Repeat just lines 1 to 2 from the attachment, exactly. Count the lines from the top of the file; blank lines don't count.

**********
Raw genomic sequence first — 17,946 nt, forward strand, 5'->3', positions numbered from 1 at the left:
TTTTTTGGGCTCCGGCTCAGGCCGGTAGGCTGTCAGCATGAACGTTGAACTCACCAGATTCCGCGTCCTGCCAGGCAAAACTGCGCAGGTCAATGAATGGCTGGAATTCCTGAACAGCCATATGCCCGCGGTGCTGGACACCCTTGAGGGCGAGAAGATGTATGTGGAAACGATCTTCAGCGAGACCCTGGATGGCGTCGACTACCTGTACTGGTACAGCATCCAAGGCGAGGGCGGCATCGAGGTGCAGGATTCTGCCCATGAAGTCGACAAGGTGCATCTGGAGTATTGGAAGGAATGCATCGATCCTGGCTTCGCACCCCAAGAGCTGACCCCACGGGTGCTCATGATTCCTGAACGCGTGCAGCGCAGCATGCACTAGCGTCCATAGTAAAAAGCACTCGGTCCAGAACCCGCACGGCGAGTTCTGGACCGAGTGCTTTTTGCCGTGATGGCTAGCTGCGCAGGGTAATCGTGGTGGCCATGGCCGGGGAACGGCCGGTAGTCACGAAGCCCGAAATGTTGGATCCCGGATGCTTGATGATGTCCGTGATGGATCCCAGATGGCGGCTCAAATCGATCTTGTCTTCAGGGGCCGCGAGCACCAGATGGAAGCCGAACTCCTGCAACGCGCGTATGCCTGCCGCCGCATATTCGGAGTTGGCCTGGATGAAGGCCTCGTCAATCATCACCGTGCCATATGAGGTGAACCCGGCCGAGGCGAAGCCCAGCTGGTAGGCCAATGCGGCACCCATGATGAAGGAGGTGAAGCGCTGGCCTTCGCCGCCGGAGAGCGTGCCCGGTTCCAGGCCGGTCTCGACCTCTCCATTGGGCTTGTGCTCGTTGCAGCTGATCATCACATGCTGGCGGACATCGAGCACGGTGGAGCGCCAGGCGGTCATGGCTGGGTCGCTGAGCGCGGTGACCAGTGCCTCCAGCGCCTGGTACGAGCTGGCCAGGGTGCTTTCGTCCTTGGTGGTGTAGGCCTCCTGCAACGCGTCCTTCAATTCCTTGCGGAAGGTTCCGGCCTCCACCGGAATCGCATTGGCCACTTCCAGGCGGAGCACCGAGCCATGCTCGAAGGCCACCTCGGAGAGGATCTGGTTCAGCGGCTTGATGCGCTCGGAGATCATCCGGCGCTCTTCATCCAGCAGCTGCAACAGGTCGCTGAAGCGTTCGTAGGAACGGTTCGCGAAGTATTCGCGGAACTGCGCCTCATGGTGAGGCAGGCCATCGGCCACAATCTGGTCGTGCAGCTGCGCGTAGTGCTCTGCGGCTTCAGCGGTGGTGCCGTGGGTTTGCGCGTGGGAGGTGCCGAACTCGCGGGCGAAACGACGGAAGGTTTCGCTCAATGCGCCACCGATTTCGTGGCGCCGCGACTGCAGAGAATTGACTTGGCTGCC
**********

Raw genomic sequence first — 17,946 nt, forward strand, 5'->3', positions numbered from 1 at the left:
TTTTTTGGGCTCCGGCTCAGGCCGGTAGGCTGTCAGCATGAACGTTGAACTCACCAGATTCCGCGTCCTGCCAGGCAAAACTGCGCAGGTCAATGAATGGCTGGAATTCCTGAACAGCCATATGCCCGCGGTGCTGGACACCCTTGAGGGCGAGAAGATGTATGTGGAAACGATCTTCAGCGAGACCCTGGATGGCGTCGACTACCTGTACTGGTACAGCATCCAAGGCGAGGGCGGCATCGAGGTGCAGGATTCTGCCCATGAAGTCGACAAGGTGCATCTGGAGTATTGGAAGGAATGCATCGATCCTGGCTTCGCACCCCAAGAGCTGACCCCACGGGTGCTCATGATTCCTGAACGCGTGCAGCGCAGCATGCACTAGCGTCCATAGTAAAAAGCACTCGGTCCAGAACCCGCACGGCGAGTTCTGGACCGAGTGCTTTTTGCCGTGATGGCTAGCTGCGCAGGGTAATCGTGGTGGCCATGGCCGGGGAACGGCCGGTAGTCACGAAGCCCGAAATGTTGGATCCCGGATGCTTGATGATGTCCGTGATGGATCCCAGATGGCGGCTCAAATCGATCTTGTCTTCAGGGGCCGCGAGCACCAGATGGAAGCCGAACTCCTGCAACGCGCGTATGCCTGCCGCCGCATATTCGGAGTTGGCCTGGATGAAGGCCTCGTCAATCATCACCGTGCCATATGAGGTGAACCCGGCCGAGGCGAAGCCCAGCTGGTAGGCCAATGCGGCACCCATGATGAAGGAGGTGAAGCGCTGGCCTTCGCCGCCGGAGAGCGTGCCCGGTTCCAGGCCGGTCTCGACCTCTCCATTGGGCTTGTGCTCGTTGCAGCTGATCATCACATGCTGGCGGACATCGAGCACGGTGGAGCGCCAGGCGGTCATGGCTGGGTCGCTGAGCGCGGTGACCAGTGCCTCCAGCGCCTGGTACGAGCTGGCCAGGGTGCTTTCGTCCTTGGTGGTGTAGGCCTCCTGCAACGCGTCCTTCAATTCCTTGCGGAAGGTTCCGGCCTCCACCGGAATCGCATTGGCCACTTCCAGGCGGAGCACCGAGCCATGCTCGAAGGCCACCTCGGAGAGGATCTGGTTCAGCGGCTTGATGCGCTCGGAGATCATCCGGCGCTCTTCATCCAGCAGCTGCAACAGGTCGCTGAAGCGTTCGTAGGAACGGTTCGCGAAGTATTCGCGGAACTGCGCCTCATGGTGAGGCAGGCCATCGGCCACAATCTGGTCGTGCAGCTGCGCGTAGTGCTCTGCGGCTTCAGCGGTGGTGCCGTGGGTTTGCGCGTGGGAGGTGCCGAACTCGCGGGCGAAACGACGGAAGGTTTCGCTCAATGCGCCACCGATTTCGTGGCGCCGCGACTGCAGAGAATTGACTTGGCTGCC